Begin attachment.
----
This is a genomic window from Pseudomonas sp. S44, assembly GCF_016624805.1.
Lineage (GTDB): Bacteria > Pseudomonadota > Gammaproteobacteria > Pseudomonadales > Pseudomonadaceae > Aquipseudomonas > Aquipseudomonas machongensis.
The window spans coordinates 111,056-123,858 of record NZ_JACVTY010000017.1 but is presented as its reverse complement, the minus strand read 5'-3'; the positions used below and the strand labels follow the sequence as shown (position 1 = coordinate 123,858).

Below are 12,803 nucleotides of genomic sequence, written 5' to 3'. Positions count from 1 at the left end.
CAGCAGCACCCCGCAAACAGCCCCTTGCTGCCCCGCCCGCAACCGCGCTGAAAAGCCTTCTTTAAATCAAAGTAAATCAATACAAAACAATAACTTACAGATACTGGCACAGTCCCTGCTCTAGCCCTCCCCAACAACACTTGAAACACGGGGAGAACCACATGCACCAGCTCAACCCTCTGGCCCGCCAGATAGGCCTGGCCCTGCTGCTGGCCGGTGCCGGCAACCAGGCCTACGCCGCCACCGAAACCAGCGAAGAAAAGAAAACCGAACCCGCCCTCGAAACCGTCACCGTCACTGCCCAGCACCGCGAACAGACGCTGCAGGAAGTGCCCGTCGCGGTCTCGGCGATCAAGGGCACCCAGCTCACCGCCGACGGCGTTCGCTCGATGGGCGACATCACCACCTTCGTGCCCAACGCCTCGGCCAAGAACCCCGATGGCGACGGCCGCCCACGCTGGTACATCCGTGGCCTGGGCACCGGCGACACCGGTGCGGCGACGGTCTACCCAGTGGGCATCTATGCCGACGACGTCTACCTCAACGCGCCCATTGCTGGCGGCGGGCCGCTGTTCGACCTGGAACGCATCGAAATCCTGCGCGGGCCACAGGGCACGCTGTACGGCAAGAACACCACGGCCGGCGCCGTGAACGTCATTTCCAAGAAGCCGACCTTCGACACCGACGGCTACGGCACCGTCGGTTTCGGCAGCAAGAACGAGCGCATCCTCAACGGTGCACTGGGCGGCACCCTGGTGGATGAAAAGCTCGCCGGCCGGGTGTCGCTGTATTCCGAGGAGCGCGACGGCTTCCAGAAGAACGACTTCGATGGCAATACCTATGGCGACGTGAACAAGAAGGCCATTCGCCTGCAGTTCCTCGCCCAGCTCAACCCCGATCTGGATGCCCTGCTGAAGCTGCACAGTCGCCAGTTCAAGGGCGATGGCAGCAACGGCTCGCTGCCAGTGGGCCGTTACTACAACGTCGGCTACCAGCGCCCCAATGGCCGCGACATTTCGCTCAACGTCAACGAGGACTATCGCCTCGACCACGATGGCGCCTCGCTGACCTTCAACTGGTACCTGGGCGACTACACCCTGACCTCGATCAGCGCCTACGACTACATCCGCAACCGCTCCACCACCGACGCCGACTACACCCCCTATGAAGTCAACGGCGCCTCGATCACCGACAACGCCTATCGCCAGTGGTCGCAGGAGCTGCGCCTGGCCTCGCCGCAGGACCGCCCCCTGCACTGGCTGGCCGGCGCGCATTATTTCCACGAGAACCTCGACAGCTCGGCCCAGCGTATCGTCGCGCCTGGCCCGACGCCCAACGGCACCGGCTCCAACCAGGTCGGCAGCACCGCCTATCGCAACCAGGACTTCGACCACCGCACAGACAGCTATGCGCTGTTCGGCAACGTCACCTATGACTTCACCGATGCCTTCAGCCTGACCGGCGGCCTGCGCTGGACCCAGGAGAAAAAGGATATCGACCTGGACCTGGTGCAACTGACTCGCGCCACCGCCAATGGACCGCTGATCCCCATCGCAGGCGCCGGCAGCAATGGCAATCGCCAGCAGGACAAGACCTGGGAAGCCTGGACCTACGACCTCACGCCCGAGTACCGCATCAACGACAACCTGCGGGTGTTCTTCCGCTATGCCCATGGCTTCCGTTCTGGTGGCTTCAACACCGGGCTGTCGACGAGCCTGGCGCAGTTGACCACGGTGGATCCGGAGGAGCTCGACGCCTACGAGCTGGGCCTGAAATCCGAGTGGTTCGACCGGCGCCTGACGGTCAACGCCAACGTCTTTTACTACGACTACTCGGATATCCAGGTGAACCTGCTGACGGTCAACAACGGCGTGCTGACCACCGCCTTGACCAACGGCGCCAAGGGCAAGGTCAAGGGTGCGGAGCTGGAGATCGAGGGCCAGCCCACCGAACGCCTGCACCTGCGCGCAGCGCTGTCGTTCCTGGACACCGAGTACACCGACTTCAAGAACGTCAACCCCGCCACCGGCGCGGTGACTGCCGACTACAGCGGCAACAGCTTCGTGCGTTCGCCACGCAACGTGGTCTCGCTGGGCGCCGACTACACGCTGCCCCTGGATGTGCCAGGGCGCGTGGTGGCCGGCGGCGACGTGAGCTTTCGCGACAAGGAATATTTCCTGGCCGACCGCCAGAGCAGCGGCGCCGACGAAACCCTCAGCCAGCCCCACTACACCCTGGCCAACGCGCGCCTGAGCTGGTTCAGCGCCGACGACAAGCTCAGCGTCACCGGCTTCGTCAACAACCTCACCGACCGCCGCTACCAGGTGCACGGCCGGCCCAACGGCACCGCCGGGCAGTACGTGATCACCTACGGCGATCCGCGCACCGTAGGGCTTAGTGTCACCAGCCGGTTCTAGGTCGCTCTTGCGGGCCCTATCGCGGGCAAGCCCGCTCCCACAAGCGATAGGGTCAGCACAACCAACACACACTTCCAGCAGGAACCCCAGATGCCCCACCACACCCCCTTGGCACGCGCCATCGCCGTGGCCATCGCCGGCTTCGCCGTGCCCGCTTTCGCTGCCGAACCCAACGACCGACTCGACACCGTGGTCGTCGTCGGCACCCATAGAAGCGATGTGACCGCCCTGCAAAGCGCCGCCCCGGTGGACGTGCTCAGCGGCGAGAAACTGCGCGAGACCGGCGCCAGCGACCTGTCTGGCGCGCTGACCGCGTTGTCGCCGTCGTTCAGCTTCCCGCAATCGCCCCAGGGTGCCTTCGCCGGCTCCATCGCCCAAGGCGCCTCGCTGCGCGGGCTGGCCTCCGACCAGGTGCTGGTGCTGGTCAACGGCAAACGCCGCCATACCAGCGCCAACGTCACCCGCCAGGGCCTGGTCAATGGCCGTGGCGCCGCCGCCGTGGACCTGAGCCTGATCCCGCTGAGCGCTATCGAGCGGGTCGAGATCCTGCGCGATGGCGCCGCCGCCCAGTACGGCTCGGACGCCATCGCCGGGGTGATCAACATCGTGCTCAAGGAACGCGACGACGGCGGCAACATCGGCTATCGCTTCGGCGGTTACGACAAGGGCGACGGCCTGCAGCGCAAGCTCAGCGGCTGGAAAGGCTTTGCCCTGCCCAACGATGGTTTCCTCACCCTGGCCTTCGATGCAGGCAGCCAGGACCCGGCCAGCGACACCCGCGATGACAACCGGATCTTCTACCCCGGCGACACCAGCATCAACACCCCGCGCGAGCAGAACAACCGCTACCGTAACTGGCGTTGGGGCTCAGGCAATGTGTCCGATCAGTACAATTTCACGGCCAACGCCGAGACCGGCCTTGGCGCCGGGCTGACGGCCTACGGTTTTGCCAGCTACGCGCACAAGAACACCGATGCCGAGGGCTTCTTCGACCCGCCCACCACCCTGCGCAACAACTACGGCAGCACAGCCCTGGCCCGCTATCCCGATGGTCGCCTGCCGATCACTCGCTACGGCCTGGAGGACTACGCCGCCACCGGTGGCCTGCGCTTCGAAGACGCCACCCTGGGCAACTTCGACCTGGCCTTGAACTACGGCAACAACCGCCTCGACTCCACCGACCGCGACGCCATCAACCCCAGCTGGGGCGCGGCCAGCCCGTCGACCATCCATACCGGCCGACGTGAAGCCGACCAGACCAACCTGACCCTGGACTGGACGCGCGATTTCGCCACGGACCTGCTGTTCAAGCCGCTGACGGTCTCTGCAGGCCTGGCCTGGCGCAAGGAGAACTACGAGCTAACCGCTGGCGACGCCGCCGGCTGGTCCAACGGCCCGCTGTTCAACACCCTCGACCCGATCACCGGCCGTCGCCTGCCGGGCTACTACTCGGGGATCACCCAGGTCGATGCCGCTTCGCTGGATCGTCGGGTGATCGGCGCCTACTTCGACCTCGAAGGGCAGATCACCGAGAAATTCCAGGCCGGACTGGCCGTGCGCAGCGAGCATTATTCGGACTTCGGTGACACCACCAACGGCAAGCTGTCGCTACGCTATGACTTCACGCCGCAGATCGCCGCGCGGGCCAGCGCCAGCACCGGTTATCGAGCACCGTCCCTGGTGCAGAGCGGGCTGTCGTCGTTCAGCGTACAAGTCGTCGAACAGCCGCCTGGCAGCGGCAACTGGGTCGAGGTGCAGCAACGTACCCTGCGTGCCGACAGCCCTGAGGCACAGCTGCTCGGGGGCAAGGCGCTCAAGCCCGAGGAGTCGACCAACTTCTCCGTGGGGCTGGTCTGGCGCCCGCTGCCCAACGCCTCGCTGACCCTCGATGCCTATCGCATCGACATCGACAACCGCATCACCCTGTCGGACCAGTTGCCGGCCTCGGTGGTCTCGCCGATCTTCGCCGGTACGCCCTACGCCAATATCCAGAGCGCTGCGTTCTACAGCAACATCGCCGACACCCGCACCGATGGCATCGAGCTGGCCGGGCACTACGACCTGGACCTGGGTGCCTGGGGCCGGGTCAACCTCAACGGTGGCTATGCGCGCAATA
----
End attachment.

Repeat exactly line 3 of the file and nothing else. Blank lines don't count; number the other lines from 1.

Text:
The window spans coordinates 111,056-123,858 of record NZ_JACVTY010000017.1 but is presented as its reverse complement, the minus strand read 5'-3'; the positions used below and the strand labels follow the sequence as shown (position 1 = coordinate 123,858).